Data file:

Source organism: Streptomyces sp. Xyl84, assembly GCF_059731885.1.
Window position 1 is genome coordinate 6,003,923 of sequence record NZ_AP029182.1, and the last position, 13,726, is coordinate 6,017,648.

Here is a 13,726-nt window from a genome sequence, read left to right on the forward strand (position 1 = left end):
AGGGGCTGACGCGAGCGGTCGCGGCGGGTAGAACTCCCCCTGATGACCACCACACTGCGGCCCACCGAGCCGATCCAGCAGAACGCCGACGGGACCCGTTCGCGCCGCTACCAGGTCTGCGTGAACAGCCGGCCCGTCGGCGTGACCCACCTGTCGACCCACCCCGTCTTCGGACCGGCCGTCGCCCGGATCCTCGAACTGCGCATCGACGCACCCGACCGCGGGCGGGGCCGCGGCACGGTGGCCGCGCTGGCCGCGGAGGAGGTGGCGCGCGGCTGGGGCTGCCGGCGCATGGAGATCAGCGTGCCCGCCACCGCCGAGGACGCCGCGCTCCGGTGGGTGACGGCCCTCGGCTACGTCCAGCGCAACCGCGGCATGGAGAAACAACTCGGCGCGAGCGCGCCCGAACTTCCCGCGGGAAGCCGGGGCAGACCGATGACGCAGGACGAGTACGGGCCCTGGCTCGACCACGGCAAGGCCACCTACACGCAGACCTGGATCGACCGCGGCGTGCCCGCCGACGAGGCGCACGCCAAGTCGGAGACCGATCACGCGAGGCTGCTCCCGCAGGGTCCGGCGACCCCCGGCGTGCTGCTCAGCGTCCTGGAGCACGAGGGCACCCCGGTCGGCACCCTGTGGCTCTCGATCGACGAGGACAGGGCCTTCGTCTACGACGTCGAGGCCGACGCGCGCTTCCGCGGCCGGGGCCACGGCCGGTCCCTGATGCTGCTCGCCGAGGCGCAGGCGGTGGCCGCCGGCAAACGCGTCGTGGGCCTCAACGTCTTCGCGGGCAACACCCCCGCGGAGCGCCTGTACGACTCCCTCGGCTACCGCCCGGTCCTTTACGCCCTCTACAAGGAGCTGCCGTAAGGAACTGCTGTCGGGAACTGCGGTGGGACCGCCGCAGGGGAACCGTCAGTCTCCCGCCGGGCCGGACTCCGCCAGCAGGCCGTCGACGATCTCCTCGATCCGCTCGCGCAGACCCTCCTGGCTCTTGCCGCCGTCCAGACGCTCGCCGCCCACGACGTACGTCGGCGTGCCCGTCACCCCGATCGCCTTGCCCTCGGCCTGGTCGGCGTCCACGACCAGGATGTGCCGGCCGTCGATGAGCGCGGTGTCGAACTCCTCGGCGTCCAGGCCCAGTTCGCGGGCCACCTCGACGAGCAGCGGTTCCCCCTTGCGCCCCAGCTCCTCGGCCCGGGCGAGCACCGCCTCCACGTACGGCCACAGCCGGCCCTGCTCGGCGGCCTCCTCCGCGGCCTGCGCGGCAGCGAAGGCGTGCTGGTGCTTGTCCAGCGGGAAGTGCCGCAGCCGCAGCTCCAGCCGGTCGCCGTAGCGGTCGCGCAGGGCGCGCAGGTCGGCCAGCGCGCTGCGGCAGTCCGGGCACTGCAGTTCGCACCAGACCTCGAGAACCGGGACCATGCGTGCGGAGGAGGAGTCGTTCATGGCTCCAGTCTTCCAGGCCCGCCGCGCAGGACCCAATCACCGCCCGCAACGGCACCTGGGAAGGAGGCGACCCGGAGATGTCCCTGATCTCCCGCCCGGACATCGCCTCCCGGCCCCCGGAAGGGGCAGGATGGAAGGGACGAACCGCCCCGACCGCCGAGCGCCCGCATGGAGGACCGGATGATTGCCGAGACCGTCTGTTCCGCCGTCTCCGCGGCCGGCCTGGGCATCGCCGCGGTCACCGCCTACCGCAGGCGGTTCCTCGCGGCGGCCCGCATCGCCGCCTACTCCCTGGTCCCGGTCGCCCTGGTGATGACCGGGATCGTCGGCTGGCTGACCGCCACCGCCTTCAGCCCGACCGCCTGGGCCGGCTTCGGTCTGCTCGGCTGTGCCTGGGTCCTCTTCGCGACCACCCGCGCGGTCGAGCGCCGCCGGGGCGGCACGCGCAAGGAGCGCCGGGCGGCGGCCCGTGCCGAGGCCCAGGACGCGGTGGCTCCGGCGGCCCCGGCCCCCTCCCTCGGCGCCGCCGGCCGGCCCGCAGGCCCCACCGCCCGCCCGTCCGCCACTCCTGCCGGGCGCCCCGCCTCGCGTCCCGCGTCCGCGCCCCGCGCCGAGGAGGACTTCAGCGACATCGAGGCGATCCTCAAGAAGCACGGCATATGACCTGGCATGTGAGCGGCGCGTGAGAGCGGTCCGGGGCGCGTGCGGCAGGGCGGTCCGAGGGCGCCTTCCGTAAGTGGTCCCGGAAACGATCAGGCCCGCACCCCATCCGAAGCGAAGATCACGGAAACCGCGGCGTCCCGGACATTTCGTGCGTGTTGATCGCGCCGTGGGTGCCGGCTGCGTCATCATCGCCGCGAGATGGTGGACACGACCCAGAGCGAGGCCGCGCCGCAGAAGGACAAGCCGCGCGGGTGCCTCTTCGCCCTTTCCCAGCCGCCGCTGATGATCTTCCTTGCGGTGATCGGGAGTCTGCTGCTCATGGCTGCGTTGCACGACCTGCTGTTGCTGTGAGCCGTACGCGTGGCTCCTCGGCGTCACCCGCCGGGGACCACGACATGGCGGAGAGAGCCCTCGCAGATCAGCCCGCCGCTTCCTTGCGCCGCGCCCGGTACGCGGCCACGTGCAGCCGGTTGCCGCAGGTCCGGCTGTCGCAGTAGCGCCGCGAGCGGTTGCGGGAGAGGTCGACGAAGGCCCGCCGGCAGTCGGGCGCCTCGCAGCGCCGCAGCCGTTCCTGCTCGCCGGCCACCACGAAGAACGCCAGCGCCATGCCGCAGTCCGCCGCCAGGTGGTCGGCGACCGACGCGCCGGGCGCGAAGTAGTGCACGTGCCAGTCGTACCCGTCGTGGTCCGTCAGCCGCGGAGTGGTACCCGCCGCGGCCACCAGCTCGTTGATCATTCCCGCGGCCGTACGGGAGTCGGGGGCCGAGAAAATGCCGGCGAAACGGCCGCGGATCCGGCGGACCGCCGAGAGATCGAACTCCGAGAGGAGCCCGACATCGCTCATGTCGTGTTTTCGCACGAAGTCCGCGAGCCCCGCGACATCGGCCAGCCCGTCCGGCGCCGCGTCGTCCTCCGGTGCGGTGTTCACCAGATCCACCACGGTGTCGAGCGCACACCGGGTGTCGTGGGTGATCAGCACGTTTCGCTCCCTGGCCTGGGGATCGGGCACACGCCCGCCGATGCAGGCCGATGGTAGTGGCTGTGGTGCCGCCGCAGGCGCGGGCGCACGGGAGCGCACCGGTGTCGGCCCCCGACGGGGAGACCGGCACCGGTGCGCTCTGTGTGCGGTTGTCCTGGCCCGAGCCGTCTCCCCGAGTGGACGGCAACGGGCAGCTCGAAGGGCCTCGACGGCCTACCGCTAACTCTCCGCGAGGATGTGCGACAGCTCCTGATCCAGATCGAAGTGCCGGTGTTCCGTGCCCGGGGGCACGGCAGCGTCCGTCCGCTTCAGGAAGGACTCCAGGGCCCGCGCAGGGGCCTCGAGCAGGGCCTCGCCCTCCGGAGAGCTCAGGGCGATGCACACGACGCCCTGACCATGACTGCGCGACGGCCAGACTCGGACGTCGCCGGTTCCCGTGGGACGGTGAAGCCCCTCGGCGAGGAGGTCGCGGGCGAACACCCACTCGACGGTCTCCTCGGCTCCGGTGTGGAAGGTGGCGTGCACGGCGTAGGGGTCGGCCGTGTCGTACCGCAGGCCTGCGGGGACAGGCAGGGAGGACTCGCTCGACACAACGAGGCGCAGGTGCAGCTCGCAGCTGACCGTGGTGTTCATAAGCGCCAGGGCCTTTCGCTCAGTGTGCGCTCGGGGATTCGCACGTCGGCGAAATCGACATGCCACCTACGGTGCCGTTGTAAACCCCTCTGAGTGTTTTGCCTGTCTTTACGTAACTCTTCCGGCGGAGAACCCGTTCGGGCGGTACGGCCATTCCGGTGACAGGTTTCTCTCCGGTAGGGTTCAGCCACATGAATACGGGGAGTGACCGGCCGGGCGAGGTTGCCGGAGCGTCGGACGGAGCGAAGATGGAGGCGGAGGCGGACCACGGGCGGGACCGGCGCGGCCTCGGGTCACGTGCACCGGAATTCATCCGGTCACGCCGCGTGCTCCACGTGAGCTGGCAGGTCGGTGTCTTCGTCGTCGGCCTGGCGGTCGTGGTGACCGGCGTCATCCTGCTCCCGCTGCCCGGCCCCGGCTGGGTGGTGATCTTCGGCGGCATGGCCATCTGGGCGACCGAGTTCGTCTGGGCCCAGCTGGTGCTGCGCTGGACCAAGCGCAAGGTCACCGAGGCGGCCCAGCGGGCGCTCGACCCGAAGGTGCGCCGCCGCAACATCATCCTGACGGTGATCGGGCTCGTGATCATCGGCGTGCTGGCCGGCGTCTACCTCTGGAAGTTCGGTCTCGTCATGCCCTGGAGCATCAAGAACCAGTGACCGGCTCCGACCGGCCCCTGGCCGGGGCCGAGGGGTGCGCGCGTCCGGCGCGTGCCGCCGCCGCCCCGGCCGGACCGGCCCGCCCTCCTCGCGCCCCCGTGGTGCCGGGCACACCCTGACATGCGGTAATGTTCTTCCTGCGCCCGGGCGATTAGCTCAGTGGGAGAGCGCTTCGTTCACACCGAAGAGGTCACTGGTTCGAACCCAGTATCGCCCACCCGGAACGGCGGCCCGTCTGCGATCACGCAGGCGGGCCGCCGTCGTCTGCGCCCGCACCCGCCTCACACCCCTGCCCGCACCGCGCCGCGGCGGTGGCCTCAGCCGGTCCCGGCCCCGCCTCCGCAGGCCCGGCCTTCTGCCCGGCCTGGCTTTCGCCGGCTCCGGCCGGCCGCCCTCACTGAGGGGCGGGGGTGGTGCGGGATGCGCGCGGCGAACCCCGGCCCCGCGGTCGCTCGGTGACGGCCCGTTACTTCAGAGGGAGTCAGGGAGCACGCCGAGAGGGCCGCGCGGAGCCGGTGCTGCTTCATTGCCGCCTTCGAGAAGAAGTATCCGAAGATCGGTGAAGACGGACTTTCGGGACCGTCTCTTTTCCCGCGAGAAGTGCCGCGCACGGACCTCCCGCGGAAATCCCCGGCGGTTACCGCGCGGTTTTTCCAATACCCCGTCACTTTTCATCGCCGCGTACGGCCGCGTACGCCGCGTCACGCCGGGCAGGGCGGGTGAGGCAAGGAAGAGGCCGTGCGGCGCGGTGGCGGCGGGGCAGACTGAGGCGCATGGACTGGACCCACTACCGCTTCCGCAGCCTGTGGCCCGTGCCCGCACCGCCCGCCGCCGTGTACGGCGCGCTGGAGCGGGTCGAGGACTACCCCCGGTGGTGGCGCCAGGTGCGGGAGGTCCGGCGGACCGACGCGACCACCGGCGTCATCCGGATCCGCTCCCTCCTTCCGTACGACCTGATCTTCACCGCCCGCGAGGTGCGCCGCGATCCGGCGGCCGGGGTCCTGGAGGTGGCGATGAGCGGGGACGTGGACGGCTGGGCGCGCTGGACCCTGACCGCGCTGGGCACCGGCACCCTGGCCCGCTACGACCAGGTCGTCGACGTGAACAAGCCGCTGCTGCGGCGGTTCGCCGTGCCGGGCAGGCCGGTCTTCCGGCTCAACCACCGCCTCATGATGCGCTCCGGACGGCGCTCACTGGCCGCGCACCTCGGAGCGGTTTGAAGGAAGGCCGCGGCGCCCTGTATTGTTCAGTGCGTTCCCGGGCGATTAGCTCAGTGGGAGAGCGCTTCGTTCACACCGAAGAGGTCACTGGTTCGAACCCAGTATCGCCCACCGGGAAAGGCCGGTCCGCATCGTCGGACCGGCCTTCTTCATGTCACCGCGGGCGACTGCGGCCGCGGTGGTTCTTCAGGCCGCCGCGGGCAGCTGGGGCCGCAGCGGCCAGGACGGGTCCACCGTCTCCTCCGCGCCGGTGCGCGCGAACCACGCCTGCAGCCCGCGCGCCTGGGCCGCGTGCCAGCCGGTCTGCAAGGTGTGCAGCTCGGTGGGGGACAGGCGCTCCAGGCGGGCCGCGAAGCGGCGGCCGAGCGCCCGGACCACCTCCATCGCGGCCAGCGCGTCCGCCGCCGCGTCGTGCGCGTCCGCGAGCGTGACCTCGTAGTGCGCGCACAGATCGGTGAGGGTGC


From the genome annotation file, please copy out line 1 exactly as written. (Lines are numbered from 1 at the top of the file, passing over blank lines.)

Source organism: Streptomyces sp. Xyl84, assembly GCF_059731885.1.